'The Book of Drugs' Review: Singer's Blunt Talk on Rock's Seedy Side

'The Book of Drugs' Review: Singer's Blunt Talk on Rock's Seedy Side

“…And if heroin still made me feel like I did the first time, and kept making me feel that way forever-kept working-I might’ve quite happily accepted a desolate, marginal life and death.”

-Mike Doughty, The Book of Drugs

Singer/songwriter Mike Doughty’s first attempt writing without rhyme or sheet music, “The Book of Drugs: A Memoir,” hits his audience hard. You probably don’t recognize the name. The former front man of the ’90s rock band Soul Coughing doesn’t blame you. But if you’ve experienced “Walking Around in Circles” or prayed “St. Louise is Listening,” you need no introduction to the man behind the music and lyrics of the progressive band.

Doughty is currently on tour promoting his book and new studio album, “Yes and Also Yes,” (totally worth the listen.) He also recently released a double disc live album dubbed “The Question Jar Show,” and it’s exactly how it sounds – giving foul-mouthed answers to the strangest questions his fans could submit with his partner in crime, cellist and electric guitarist Scrap Livingston. But Doughty wouldn’t allow any submission regarding Soul Coughing. That being said, hilarity ensued.

That was so 2009.  

“The Book of Drugs: A Memoir” describes the ins and outs of the band’s hierarchy (he, as the minstrel of the court), coupled with the descriptive blur of drug use–associations Doughty has been running from since 2000. Of his band mates, the unnamed sampler player, bass player, or drummer, Doughty wants nothing to do with them. Often enough through the pages, Doughty will stop, as if realizing how crappy he was treated, and reflect on how he should’ve said or done something differently.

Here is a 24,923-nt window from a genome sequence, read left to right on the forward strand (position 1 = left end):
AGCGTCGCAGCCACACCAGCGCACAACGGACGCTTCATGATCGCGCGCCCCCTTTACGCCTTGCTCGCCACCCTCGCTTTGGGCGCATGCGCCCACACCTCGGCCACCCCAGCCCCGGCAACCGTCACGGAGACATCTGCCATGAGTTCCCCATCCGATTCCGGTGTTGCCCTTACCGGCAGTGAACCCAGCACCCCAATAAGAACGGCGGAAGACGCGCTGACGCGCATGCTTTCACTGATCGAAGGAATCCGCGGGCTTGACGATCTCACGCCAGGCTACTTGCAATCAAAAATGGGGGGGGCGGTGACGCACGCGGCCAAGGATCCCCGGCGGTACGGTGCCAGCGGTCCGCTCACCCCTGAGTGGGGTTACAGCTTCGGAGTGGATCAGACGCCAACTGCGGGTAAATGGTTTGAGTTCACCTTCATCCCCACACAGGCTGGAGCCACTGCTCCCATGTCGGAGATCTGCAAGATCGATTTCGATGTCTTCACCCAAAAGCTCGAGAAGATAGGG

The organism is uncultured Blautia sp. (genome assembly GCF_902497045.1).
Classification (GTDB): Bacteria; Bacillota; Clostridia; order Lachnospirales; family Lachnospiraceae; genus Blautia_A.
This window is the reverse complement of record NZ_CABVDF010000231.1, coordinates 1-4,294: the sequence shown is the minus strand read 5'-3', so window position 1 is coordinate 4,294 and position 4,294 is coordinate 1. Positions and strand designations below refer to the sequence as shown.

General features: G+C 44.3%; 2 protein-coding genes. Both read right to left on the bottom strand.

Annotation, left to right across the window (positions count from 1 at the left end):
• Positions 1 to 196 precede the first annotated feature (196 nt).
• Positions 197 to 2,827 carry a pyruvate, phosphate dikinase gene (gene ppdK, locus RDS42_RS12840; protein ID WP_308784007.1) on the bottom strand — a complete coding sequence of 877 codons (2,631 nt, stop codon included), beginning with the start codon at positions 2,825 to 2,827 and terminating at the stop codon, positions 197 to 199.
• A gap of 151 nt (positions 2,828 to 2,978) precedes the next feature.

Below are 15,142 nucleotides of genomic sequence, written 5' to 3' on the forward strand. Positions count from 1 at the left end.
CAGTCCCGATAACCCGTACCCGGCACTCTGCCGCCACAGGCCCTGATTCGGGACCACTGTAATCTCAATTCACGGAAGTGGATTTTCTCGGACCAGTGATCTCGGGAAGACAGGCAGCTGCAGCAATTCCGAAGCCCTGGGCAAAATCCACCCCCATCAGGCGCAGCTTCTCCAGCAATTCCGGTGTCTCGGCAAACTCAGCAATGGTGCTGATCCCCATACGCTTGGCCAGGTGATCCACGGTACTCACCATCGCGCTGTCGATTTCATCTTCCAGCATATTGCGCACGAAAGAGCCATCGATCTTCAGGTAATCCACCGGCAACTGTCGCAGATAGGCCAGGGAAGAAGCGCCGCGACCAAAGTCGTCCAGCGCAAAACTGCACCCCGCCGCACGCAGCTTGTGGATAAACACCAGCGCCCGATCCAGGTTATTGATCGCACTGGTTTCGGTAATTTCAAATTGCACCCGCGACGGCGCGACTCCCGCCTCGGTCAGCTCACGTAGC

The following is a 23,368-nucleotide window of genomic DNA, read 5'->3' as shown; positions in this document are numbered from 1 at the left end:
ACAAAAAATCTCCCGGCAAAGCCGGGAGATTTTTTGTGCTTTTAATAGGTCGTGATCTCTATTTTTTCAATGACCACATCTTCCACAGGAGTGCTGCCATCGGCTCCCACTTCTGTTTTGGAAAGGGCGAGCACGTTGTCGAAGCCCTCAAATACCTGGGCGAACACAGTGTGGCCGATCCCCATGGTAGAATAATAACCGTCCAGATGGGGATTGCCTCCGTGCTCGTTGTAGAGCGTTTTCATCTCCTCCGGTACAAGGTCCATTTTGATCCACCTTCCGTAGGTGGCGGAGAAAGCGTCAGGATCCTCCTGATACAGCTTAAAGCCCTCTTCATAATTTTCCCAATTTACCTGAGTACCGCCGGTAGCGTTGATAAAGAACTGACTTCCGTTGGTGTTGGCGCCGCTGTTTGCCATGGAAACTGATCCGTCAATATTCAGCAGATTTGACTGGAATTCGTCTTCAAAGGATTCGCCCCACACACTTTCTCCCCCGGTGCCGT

He notes this description in the opening of the book and admits other people may remember it differently, as there are two sides to every story. Other encounters include memories with classmate Ani DiFranco and sharing thoughts with the late Jeff Buckley, as well as scaring/embarrassing the Dave Matthews Band.

Doughty has decided to face his demons. Now, his current tour consists of his music post-Soul Coughing and readings from his new work. Fear not – the question-interaction is still in practice; but he only accepts questions regarding Soul Coughing. When asked the potential of a reunion with his former band mates, Doughty would reply “F%@K no.”

Doughty accomplishes painting the picture of the lifestyle no one wants to talk about in the music industry, or for that matter, in Hollywood.